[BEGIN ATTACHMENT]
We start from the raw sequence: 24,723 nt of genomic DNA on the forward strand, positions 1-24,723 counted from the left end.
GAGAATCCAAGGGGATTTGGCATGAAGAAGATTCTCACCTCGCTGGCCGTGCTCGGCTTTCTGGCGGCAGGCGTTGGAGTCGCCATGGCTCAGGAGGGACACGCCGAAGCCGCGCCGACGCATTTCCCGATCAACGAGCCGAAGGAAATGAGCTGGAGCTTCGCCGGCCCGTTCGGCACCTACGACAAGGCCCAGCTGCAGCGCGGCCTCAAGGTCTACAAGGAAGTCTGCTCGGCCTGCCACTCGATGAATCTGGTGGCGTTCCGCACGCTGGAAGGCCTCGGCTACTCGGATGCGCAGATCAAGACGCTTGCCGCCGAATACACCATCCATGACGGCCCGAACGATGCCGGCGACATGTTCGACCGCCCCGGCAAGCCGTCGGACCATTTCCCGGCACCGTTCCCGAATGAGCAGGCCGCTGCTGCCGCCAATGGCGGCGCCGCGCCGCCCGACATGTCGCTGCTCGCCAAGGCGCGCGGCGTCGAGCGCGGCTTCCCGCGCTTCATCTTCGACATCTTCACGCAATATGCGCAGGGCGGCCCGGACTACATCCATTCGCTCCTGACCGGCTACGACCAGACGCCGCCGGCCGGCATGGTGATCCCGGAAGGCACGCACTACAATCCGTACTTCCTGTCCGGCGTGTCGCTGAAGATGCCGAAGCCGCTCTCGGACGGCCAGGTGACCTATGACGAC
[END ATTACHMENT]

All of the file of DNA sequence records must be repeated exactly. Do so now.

We start from the raw sequence: 24,723 nt of genomic DNA on the forward strand, positions 1-24,723 counted from the left end.
GAGAATCCAAGGGGATTTGGCATGAAGAAGATTCTCACCTCGCTGGCCGTGCTCGGCTTTCTGGCGGCAGGCGTTGGAGTCGCCATGGCTCAGGAGGGACACGCCGAAGCCGCGCCGACGCATTTCCCGATCAACGAGCCGAAGGAAATGAGCTGGAGCTTCGCCGGCCCGTTCGGCACCTACGACAAGGCCCAGCTGCAGCGCGGCCTCAAGGTCTACAAGGAAGTCTGCTCGGCCTGCCACTCGATGAATCTGGTGGCGTTCCGCACGCTGGAAGGCCTCGGCTACTCGGATGCGCAGATCAAGACGCTTGCCGCCGAATACACCATCCATGACGGCCCGAACGATGCCGGCGACATGTTCGACCGCCCCGGCAAGCCGTCGGACCATTTCCCGGCACCGTTCCCGAATGAGCAGGCCGCTGCTGCCGCCAATGGCGGCGCCGCGCCGCCCGACATGTCGCTGCTCGCCAAGGCGCGCGGCGTCGAGCGCGGCTTCCCGCGCTTCATCTTCGACATCTTCACGCAATATGCGCAGGGCGGCCCGGACTACATCCATTCGCTCCTGACCGGCTACGACCAGACGCCGCCGGCCGGCATGGTGATCCCGGAAGGCACGCACTACAATCCGTACTTCCTGTCCGGCGTGTCGCTGAAGATGCCGAAGCCGCTCTCGGACGGCCAGGTGACCTATGACGAC